Eventually, Z$100 billion dollar notes were issued. The Zimbabwe dollar became so worthless that signs like the one above were posted in public restrooms.

Nevertheless, Blyth and Lonergan continue:

Other governments have still followed Bernanke's lead. Japan's central bank, for example, has tried to use its own policy of quantitative easing to lift its stock market. So far, however, Tokyo's efforts have failed to counteract the country's chronic under-consumption...And some countries, such as Portugal and Spain, may already be experiencing deflation. At best, the current policies are not working; at worst, they will lead to further instability and prolonged stagnation.

Governments are terrified of deflation because of the massive debts which they know they will never be able to repay, or admit. Deflation increases the value of debt making it more costly. All they can do is try to create inflation so that the future cost of the debt becomes manageable.

But deflation is actually positive for the average person. Prices of goods and services decline, allowing the same income to buy more.

As Money Morning Special Contributor Jim Rickards describes in his recent book The Death of Money, former Japanese deputy finance minister Eisuke "Mr. Yen" Sakakibara understands this phenomenon. He explains Sakakibara's view that "...because of Japan's declining population, real GDP per capita will grow faster than real aggregate GDP. Far from a disaster story, a Japan that has deflation, depopulation, and declining nominal GDP can nevertheless produce robust real per capita GDP growth for its citizens. Combined with the accumulated wealth of the Japanese people, this condition can result in a well-to-do society even in the face of nominal growth that would cause most central bankers to flood the economy with money."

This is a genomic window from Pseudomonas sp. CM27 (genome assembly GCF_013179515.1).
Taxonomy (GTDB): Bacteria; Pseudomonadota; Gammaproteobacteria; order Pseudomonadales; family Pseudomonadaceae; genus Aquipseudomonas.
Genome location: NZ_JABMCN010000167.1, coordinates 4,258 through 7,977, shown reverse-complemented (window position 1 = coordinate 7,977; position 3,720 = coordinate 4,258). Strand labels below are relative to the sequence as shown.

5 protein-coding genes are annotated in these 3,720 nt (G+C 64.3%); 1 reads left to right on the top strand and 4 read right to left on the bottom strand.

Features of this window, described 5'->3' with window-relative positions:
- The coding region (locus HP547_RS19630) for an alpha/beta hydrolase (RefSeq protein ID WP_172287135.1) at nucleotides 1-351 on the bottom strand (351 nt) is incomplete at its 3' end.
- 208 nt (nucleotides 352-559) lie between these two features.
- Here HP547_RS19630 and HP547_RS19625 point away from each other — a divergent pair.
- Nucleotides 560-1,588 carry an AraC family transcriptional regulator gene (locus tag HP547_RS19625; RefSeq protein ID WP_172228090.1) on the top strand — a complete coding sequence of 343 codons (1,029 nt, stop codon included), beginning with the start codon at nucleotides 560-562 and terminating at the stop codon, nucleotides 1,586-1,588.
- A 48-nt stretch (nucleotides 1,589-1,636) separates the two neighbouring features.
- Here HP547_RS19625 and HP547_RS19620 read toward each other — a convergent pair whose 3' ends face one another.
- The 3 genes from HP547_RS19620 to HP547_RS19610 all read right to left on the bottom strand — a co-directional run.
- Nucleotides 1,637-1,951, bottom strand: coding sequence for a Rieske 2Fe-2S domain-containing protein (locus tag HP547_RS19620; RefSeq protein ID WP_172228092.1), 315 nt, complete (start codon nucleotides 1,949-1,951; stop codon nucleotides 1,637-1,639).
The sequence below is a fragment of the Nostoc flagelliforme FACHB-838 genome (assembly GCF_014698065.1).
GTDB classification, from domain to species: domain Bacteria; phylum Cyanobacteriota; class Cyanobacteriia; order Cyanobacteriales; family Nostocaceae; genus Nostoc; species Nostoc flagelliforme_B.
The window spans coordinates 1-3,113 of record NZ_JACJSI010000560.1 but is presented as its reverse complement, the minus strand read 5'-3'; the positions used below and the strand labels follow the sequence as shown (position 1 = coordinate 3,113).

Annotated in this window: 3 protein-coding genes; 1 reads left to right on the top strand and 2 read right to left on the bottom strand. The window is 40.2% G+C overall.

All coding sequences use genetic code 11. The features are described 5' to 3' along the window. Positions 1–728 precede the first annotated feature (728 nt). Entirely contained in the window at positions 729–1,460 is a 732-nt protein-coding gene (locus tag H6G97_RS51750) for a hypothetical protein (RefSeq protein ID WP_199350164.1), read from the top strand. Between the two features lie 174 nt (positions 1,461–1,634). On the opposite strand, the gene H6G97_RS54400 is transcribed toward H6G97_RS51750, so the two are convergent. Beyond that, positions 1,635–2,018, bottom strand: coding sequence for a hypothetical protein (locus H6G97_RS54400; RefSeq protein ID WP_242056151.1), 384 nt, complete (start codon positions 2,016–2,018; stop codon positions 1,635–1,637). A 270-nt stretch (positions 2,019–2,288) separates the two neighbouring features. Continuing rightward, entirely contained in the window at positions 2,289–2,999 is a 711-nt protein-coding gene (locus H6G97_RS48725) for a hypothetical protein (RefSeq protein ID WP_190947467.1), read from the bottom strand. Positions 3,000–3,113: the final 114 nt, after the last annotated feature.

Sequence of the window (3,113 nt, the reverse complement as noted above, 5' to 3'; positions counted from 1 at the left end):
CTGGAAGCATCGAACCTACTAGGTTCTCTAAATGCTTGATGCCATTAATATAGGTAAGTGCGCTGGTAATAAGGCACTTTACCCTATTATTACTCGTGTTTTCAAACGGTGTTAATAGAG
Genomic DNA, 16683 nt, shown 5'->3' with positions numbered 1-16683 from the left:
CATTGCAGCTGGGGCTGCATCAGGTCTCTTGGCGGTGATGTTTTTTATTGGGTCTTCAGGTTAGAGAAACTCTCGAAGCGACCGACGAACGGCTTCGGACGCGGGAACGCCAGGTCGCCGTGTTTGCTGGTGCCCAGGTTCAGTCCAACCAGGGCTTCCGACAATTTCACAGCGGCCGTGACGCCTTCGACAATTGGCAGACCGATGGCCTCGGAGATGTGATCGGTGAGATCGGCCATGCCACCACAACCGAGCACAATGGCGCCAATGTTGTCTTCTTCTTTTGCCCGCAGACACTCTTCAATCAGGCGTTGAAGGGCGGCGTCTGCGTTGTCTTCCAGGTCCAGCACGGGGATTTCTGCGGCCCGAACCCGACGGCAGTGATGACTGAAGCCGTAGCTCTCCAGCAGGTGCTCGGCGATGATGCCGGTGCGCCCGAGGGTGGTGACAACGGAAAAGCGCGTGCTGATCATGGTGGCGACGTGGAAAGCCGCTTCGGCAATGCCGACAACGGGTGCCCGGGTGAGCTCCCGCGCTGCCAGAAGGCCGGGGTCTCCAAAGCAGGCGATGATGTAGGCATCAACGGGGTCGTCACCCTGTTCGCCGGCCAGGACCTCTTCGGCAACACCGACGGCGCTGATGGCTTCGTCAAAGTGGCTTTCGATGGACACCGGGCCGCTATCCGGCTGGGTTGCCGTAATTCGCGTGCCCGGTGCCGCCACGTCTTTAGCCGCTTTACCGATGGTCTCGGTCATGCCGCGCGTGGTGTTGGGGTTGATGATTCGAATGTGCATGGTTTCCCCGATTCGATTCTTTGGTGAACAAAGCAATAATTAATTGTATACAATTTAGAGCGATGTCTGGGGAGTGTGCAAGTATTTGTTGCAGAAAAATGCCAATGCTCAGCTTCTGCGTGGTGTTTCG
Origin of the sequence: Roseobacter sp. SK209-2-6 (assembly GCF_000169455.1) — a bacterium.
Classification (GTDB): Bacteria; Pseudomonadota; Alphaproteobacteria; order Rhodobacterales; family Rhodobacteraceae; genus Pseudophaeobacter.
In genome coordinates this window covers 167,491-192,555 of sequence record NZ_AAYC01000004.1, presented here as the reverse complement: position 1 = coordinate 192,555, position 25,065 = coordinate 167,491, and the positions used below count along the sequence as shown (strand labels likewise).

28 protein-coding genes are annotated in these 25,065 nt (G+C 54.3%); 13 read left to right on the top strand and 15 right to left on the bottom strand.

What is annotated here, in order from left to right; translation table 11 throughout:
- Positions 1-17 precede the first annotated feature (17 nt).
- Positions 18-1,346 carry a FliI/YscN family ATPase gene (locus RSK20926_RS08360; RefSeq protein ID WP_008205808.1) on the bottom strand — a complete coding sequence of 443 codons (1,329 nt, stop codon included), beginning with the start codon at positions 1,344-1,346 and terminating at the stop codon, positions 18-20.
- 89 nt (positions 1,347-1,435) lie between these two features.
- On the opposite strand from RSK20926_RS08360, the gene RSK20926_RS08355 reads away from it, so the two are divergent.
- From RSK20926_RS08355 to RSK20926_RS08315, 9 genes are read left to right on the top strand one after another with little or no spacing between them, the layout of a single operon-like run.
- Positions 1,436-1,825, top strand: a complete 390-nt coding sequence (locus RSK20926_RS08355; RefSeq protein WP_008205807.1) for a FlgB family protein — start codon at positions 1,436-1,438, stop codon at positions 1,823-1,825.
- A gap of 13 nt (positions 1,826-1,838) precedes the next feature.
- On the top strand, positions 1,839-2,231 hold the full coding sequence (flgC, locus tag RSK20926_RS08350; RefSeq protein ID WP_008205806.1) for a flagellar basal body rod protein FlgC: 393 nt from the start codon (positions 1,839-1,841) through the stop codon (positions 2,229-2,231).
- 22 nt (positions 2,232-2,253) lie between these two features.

This is exactly what we've seen with the "Abenomics" phenomenon.

Rickards continues:

Sakakibara's insights, that monetary remedies will not solve structural problems, and that real growth is more important than nominal growth, are being ignored by central banks in both the United States and Japan. The Federal Reserve and the Bank of Japan will pursue the money-printing pseudo-remedy as far as possible until investors finally lose confidence in their currencies, their bonds, or both. Japan, the canary, will likely suffer this crisis first.

On the other hand, Blyth and Lonergan write:

The government could distribute cash equally to all households or, even better, aim for the bottom 80 percent of households in terms of income. Targeting those who earn the least would have two primary benefits. For one thing, lower-income households are more prone to consume, so they would provide a greater boost to spending. For another, the policy would offset rising income inequality.

Such an approach would represent the first significant innovation in monetary policy since the inception of central banking, yet it would not be a radical departure from the status quo. Most citizens already trust their central banks to manipulate interest rates [emphasis added].

How do these guys know that "Most citizens already trust their central banks to manipulate interest rates"?